Università degli Studi di Napoli "Parthenope"

Teaching schedule

Academic year: 
2019/2020
Belonging course: 
Course of Bachelor's Degree Programme on MANAGEMENT DELLE IMPRESE TURISTICHE
Disciplinary sector: 
MATHEMATICAL METHODS OF ECONOMY, FINANCE AND ACTUARIAL SCIENCES (SECS-S/06)
Language: 
Italian
Credits: 
9
Year of study: 
1
Teachers: 
Cycle: 
First Semester
Hours of front activity: 
72

Language

Italian

Course description

The aim of the course is to provide basic knowledge of Mathematics and Calculus to deal with the field of Management, Economics and Statistics.

Prerequisites

Elements of set theory, set of integers, rationales and reals. Equation and inequality of I and II degree. Basic knowledge of analytic geometry (line equation, parallelism, perpendicularity). For beginners students the university organizes preparatory courses of Mathematics during the month of September.

Syllabus

Part I (24 hours)
Functions
Function between sets – Numerical functions – Injective, surjective and bijective or invertible function – Inverse function – Composed function – Global maximum and minimum of a function – Supremum and infimum of a function – Monotonic functions – Graph – Domain
Elementary functions
Linear function – Absolute value function – Power, root, exponential and logarithmic functions.
Limits
Definition of limit – Indeterminate form – Some important limits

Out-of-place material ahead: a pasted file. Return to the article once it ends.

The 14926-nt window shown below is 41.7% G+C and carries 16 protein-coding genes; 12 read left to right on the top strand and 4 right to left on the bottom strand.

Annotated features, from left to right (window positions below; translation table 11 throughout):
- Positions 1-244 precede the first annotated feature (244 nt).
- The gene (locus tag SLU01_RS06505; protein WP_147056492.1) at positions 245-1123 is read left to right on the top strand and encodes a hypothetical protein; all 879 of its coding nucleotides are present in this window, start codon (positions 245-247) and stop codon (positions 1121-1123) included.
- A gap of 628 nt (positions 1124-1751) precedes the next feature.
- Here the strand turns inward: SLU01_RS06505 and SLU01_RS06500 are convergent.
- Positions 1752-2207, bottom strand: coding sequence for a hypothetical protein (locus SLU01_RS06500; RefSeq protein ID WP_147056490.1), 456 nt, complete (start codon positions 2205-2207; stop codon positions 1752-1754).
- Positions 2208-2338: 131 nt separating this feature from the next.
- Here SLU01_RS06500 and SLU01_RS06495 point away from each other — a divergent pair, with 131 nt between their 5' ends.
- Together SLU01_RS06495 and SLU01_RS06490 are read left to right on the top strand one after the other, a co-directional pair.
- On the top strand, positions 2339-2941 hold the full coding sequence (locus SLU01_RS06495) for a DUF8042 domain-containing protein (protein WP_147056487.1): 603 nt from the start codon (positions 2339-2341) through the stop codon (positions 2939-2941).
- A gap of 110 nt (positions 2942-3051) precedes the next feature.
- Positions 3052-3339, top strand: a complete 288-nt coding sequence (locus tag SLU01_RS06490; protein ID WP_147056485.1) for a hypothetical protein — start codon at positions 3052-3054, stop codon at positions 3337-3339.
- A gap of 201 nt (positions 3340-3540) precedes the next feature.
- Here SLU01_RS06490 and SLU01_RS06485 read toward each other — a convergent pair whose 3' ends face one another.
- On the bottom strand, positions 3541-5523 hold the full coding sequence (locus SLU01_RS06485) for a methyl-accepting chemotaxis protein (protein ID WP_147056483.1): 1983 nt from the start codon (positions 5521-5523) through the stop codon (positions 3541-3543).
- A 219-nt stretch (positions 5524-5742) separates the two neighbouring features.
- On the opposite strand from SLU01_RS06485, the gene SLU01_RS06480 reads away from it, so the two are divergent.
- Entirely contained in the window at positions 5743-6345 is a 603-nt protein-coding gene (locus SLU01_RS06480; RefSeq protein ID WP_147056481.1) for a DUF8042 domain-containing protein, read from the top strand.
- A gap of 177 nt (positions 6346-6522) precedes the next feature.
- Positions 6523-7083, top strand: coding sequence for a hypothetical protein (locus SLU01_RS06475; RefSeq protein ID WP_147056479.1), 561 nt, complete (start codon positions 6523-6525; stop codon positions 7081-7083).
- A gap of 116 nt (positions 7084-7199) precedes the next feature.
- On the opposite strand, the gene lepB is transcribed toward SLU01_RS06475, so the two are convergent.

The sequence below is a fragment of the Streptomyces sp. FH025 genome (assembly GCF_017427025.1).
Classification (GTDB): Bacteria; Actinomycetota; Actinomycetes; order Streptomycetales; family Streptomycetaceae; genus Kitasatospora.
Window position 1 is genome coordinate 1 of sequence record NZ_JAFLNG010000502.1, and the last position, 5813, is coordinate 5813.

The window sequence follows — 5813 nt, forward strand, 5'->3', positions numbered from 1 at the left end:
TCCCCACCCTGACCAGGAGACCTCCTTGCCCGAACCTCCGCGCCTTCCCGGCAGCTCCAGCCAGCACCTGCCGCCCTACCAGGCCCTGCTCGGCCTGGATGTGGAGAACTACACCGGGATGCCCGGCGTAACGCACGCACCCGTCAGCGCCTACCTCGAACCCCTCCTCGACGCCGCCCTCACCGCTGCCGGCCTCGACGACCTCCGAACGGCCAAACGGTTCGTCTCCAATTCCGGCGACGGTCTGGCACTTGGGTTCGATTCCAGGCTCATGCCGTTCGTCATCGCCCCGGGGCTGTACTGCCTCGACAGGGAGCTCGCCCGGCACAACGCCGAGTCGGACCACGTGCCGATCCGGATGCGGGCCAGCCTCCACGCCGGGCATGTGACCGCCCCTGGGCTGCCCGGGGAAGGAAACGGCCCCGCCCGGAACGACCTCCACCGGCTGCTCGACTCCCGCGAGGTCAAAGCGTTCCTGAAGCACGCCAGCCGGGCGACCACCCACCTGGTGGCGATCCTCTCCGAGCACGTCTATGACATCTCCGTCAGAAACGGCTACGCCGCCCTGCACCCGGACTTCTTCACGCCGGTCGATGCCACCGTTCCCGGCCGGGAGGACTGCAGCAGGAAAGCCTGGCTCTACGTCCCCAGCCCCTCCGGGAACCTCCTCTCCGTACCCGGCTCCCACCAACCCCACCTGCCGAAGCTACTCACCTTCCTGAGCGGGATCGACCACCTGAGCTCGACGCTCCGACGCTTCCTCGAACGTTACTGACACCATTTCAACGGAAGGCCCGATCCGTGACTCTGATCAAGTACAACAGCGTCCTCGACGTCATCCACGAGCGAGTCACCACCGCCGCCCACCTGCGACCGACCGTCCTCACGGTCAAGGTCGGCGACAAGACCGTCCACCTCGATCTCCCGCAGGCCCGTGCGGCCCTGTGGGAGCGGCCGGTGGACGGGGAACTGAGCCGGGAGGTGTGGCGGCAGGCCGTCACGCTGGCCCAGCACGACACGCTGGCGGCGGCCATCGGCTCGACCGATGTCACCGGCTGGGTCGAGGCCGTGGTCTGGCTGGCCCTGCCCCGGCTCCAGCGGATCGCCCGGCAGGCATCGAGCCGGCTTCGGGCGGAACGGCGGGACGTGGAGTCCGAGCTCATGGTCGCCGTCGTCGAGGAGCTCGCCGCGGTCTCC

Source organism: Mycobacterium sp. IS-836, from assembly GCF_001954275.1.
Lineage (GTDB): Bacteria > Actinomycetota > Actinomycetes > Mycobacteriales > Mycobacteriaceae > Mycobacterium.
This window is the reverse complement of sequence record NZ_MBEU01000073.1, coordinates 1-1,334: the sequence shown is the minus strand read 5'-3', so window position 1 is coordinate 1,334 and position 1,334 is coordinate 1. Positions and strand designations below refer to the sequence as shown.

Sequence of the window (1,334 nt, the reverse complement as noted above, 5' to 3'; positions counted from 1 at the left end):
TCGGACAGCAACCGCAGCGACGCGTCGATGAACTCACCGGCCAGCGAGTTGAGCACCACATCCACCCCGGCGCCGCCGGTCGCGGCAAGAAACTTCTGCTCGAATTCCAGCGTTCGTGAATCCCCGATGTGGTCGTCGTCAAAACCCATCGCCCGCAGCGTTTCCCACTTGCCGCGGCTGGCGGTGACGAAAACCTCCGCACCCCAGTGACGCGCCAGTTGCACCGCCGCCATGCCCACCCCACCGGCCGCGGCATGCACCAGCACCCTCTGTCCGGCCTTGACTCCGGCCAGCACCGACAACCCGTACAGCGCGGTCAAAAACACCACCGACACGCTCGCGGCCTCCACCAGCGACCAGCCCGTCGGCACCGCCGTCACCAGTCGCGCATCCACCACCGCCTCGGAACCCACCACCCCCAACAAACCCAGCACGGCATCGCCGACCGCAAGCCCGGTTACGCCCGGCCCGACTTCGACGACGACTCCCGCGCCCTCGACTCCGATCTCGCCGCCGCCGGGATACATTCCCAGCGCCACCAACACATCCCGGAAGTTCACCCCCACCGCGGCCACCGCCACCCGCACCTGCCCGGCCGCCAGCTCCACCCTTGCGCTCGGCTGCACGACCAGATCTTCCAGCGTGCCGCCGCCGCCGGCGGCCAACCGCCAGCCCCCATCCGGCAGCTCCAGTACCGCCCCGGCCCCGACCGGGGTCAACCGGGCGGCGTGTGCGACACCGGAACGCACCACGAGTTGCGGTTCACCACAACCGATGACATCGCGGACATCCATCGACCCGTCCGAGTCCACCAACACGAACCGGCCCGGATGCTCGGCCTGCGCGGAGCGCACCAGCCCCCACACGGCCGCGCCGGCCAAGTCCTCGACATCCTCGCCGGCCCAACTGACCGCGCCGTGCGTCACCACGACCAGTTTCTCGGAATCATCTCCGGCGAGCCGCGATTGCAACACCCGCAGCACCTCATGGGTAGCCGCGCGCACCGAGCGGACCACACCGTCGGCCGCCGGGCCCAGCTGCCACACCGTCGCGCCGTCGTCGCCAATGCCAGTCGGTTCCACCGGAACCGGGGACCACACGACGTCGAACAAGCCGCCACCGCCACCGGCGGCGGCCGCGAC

Continuity
Definition of continuous function – Weierstrass theorem (only statement) – Bolzano theorem (only statement).

Part II (24 hours)
Differential calculus
Definition of derivatives and derivable functions: geometric interpretation. Derivation rules – Derivative of composed function – Derivative of elementary functions.

Applications of differential calculus
Criterion of monotonicity of derivable functions - Local maximum and minimum – Concavity and convexity – Criterion of concavity/convexity – De L’Hopital theorem (only statement) – Asymptotes – study of the graph of a function

Economic applications: demand and supply, elasticity of the demand respect to the price – market equilibrium

Part III (24 hours)
Functions of two real variables
First and second partial derivatives – Hessian matrix – Unconstrained and constrained maximum and minimum of two variables

Economic applications: profit maximization, costs minimization

Introduction to integral calculus
Antiderivatives – Indefinite integral (only definition).

Linear algebra
Vectors – Matrix – Determinant – Rank – Operation between matrices – Linear systems

The course is divided into three parts of 24 hours each. The first part is about functions: definition, properties, elementary functions and study of limits and continuity. The second part is about differential calculus and the third one is about optimization in two variables, integrals and linear algebra.

Part I (24 hours)
Functions
Function between sets – Numerical functions – Injective, surjective and bijective or invertible function – Inverse function – Composed function – Global maximum and minimum of a function – Supremum and infimum of a function – Monotonic functions – Graph – Domain
Elementary functions
Linear function – Absolute value function – Power, root, exponential and logarithmic functions.
Limits
Definition of limit – Indeterminate form – Some important limits